Episodic Genius

occurring occasionally and at irregular intervals

Go dep inputs-digest

I’ve been playing around with go for a few years now and vendoring for a couple. Like about everyone else, I have some strong opinions about how vendoring should work. I think the newish dep tool is my favorite so far (good thing, because we’re all going to be stuck with it) but there is one thing that is really bothering me about it.

Part of my philosophy around vendoring is that you should only manually update what you have to to make progress in your own code. Sometimes you need a newer version of a library for a bug fix or some new functionality.

In my opinion, the rest should be updated automatically. So, I attempted to write some automation around discovering libraries that can be updated and proposing commits to update them for review. This way, the updates can run through the CI gauntlet to be vetted before being merged. If our project is in a place where we want to accept updates, then it is a simple matter of approving and merging it (that’s the first human interaction). If we’re not in a position to accept updates, we just let them hang out until we are.

My automation generates a handful of independent proposals. Normally, these proposals could be accepted and merged in any order without conflict but occasionally, one might depend on another one going in first in order to work correctly. However, the inputs-digest field in the Gopkg.lock file complicates everything. As soon as I merge anything that changes vendoring, all of the other proposals go into a state of merge conflict and have to be updated. It really impedes a process that would otherwise be pretty smooth and pleasant.

I found a proposal to discontinue the use of the inputs-digest, which I fully support, and I commented with the following:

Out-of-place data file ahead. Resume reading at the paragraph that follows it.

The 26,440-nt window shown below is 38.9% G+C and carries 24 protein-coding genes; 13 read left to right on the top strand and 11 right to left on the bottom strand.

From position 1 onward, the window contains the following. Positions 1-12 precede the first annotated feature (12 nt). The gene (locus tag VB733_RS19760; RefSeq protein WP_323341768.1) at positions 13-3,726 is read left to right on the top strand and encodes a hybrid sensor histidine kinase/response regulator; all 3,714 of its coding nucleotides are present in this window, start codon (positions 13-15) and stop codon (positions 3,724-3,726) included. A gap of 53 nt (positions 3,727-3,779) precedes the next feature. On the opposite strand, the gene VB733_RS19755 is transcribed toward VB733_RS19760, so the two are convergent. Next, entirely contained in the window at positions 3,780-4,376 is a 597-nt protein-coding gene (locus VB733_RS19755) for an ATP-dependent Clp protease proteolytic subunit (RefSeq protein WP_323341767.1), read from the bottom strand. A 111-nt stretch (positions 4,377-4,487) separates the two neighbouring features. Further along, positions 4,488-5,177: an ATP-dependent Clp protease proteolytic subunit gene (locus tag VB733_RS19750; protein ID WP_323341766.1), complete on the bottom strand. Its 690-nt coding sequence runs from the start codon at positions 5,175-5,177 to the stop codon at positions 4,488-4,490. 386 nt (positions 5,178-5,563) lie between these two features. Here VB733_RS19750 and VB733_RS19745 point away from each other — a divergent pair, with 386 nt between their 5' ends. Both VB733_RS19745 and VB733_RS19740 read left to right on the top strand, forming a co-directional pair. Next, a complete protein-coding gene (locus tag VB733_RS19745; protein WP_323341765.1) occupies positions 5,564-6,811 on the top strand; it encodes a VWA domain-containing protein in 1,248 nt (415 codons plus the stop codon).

The inputs-digest field ensures that the the Gopkg.lock file has had the correct value for it – based on the source files – written to it at some point. From this I might extrapolate that all of the contents of the lock file are correct given those inputs. From that – if I’m really brave – I might extrapolate that the vendor directory also contains all the right contents. These are leaps of faith that I’m not comfortable making.

It causes merge conflicts because it is the single hottest point of merge contention in all of my projects that use vendoring. Besides that, I’m having trouble figuring out how it is helping me.

Let’s say I clone a project and I run dep hash-inputs | tr -d "\n" | shasum -a256 on it and it doesn’t match? Say I run dep ensure and all it changes is this hash. This probably just means that someone didn’t commit something completely. So what? Why is it important to me that this hash is correct enough to create a new commit to fix it and post it for review?

Even then, it is still a big leap of faith to say that if these values match then the entire contents of the vendor directory are good. The only way that I know how to be sure that is true is to run dep ensure on a clean working tree and check that nothing gets modified.

I’d suggest doing one of the following.

  1. Just get rid of this field. To be backward compatible, add a Gopkg.toml setting to stop writing it. Seriously, I don’t think anyone will miss it. I don’t even think we need to do any of the “list of checks” outlined in the previous comment. Those can be done later.

  2. Replace it with merge friendly toml encoding of dep hash-inputs (i.e. not a single value squashed into one line that will cause a merge conflict on every change). This would serve the same purpose but me merge friendly.

Go give it a thumbs up, I hope to get some time soon to propose a code change to address this. But, I started a new job and my time is mostly consumed.